From pv magazine, December edition
Backsheets are a critical component of a solar module, delivering three key benefits: enhanced durability, protection from the module’s electrical currents, and improved energy yield. For solar modules to perform according to industry regulations for over 25 years, backsheets must provide excellent weatherability, electrical insulation, reflectivity, mechanical strength, and adhesion to the encapsulant.
Traditionally, backsheets have been manufactured through a multi-layer lamination process in which prefabricated films are integrated using adhesive resins. Most commonly, a core layer of polyethylene terephthalate (PET), a low cost material not designed specifically for outdoor use, is sandwiched between two weather-resistant films, predominantly fluoropolymer-based. In this way, the PET delivers good electrical insulation, while protected by the outer layers against weather elements and ultraviolet (UV) light.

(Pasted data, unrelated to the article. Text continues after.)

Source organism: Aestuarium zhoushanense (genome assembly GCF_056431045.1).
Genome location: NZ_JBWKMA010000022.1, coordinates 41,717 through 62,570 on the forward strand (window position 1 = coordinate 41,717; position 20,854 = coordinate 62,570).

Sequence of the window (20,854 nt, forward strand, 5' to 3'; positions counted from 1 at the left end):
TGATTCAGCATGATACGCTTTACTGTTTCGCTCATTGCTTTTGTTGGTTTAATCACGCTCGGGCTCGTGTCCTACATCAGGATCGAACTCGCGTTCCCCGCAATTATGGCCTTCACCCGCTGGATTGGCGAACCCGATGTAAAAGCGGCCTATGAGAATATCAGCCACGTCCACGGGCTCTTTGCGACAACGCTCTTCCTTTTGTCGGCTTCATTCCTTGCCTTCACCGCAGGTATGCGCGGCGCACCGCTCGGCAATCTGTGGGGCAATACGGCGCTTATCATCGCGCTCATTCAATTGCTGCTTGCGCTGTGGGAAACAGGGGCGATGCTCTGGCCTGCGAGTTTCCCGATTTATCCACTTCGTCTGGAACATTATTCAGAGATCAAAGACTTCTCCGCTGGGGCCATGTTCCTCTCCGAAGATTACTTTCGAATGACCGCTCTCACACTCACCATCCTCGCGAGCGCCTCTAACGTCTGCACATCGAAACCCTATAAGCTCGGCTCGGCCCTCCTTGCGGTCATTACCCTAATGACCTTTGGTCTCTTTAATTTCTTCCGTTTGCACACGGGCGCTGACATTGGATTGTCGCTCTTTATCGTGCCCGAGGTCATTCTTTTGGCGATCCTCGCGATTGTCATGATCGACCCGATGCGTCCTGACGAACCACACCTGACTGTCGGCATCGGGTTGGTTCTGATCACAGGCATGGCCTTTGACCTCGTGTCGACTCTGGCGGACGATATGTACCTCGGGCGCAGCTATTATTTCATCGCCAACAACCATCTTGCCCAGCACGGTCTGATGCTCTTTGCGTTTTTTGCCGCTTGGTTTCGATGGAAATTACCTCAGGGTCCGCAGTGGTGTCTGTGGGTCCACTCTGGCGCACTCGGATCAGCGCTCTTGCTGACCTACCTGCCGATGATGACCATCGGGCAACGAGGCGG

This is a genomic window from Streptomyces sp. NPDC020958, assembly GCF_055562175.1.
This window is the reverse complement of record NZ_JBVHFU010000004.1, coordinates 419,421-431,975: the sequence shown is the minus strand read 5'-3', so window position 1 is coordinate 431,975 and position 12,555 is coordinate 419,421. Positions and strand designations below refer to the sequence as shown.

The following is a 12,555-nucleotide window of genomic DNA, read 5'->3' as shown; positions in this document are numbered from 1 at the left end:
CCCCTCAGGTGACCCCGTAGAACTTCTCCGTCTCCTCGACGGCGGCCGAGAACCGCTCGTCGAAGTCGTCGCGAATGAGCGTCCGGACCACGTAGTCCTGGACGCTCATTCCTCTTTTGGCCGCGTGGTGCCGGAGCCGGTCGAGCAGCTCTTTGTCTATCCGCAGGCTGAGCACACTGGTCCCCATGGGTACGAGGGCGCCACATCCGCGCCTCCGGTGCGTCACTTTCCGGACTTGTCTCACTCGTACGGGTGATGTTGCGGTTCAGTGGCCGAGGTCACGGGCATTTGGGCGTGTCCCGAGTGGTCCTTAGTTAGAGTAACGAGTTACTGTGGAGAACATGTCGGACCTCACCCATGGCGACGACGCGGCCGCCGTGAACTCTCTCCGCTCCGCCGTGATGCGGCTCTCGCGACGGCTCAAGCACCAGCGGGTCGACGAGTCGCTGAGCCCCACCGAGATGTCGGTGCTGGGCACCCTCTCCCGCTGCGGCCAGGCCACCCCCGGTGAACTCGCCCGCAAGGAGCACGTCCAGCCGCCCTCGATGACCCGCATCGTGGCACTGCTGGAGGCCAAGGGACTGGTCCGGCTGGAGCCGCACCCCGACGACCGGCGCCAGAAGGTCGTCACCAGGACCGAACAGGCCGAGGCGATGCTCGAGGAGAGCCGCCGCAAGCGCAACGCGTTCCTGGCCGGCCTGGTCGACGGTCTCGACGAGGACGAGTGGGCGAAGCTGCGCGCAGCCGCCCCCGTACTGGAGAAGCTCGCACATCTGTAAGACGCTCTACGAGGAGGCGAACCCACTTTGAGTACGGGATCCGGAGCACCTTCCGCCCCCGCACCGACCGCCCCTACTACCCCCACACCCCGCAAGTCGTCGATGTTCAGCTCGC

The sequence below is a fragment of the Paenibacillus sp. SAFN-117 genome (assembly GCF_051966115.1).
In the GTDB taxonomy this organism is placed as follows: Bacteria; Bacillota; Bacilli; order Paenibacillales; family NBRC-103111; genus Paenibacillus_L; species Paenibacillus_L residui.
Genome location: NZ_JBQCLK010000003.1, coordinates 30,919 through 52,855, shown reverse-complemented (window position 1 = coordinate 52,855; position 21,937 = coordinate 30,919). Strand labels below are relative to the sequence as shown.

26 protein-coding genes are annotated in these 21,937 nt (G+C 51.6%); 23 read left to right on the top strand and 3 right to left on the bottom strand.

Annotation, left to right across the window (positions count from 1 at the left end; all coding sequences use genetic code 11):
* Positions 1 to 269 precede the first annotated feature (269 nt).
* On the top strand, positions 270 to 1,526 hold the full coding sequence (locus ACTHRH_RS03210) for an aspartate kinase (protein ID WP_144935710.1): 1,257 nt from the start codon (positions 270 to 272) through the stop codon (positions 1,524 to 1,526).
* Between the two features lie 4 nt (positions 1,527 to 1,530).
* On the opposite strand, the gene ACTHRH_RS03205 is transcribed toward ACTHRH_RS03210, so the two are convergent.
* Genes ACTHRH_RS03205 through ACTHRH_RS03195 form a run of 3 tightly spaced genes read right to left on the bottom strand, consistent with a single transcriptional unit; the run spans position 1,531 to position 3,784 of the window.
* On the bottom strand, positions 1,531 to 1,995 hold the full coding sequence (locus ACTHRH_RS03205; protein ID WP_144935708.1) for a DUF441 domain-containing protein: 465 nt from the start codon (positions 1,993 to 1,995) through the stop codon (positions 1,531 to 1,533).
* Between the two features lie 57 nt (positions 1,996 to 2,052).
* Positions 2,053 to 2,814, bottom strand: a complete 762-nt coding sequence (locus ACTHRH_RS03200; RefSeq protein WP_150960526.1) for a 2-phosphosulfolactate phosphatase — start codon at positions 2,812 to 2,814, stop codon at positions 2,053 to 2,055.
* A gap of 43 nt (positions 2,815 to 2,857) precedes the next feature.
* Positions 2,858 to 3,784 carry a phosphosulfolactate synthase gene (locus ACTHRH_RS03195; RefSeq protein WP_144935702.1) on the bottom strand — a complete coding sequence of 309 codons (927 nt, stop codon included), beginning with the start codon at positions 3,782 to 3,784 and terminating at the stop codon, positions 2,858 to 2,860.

Despite a long service record, this backsheet design has been highlighted as an area for improvement. Multi-layered backsheets are prone to cracking and delamination, where moisture and organics can penetrate the module, resulting in sudden or gradual drops in performance. In addition, adhesives make the backsheets very difficult to separate and recycle, while use of fluoropolymers significantly increases the carbon and eco-footprint.
PV is marked by increasing competitiveness and cost pressure from end users. Improving product performance in these market conditions is extremely challenging. Fortunately though, the shift from module cost ($/Wp) to energy cost
($/kWh) has enabled DSM to leverage our scientific competences and innovate on performance instead of simply cutting cost. DSM has done so successfully in the field of cover glass coatings, and is now doing so in the field of backsheets.